Modeling Powerbus and Cable with HFSS (version 11.1.3)

 Geometry and setup Double-sided PCB: Size: 125 mm × 100 mm × 1 mm Top and bottom metal: PEC Dielectric: FR4, εr = 4.5, dielectric loss tangent = 0.015 Cable (round cable): Length: 1000 mm Radius: 2 mm Material: PEC Excitation: Voltage source (1 V, 50 ohms) Boundary: Radiation, Infinite groundAnalysis Setup: Solution Frequency: 300 MHz (<300 MHz), 1.8 GHz (>300 MHz) Maximum Number of Passes: 50 Maximum ΔS: 0.01 Do Lambda Refinement: 0.3 Maximum Refinement Passes: 20% Sweep: Sweep type: Discrete Frequency Setup: 10 MHz - 2 GHz, Step Size = 10 MHz hfss_powerbus_cable.zip Simulation result Simulation Time: 11 mins(< 300 MHz) + 39 mins (> 300 MHz)Number of passes completed: 7Number of tetrahedra: 10961 Decisions the user must make that affect the accuracy of the result Infinite ground plane: assign the bottom face of the radiation boundary to infinite ground plane with perfect E boundary Location of absorbing boundary: for low frequencies (<300 MHz), use a large radiation boundary (radius = 1562.5 mm). For high frequencies (>300 MHz), use a small radiation boundary (radius = 212.5 mm). Maximum ΔS: default = 0.02, this model = 0.01 Do lambda refinement: default = 0.333, this model =0.3 Cable model: use flat ribbon instead of round cable Comments How did the location of the absorbing boundary affect the result at low frequencies? Two meshes were used to model this problem. At high frequencies (> 300 MHz), the ground plane had a diameter of 212.5 mm, and was terminated at the absorbing boundary. At low frequencies (< 300 MHz), the ground plane had a diameter of 1562.5 mm in order to put the absorbing boundary sufficiently far from the object being modeled. More information ... How did we define the wire? We used a flat ribbon to model the 1-m cable. HFSS also allows us to model the cable as a round wire. More information ...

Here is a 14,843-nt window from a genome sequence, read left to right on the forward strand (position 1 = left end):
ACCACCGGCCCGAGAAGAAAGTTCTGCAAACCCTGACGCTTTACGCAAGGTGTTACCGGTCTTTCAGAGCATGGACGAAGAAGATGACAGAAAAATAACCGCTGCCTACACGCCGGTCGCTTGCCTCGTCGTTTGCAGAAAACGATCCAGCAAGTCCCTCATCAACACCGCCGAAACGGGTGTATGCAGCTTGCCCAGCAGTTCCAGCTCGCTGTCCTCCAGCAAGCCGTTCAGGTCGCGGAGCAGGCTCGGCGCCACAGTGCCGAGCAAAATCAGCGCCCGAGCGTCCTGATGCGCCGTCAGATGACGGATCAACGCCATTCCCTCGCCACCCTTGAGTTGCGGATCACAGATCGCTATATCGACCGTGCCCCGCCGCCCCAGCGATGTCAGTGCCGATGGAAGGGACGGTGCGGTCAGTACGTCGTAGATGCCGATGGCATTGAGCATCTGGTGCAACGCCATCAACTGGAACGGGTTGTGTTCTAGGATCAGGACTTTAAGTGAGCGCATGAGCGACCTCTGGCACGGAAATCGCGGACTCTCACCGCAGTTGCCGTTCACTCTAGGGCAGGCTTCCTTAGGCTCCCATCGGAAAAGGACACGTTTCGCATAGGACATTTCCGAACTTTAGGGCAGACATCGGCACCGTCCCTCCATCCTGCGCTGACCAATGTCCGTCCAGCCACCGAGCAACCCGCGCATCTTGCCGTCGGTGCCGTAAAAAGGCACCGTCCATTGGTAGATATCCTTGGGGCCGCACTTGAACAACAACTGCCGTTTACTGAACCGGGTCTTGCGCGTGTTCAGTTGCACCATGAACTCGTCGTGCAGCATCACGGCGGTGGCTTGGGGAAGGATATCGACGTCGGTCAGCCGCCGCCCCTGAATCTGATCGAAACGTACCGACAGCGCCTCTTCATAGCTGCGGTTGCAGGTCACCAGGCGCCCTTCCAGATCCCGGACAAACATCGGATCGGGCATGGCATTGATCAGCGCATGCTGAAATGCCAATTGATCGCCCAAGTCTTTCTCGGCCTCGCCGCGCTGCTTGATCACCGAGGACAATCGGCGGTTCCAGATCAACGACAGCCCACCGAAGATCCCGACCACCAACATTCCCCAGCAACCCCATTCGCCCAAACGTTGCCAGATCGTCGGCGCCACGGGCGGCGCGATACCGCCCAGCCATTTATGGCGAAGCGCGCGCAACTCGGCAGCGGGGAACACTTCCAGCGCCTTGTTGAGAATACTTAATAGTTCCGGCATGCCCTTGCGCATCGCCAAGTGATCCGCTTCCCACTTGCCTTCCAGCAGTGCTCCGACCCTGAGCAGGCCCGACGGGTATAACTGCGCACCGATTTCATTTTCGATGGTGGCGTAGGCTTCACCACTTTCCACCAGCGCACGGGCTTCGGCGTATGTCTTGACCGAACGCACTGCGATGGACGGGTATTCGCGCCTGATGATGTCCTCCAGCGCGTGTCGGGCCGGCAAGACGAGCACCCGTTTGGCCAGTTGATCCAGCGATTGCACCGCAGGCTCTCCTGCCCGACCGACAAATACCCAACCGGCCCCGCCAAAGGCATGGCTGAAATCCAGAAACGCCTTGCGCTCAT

Screen shots  Fig. 3. Electric field at 10 m, θ=0°, φ=0°  Fig. 4. Electric field at 10 m, θ=90°, φ=0°  Fig. 5. Electric field at 10 m, θ=90°, φ=90°  Fig. 6. Electric field at 10 m, θ=90°, φ=180°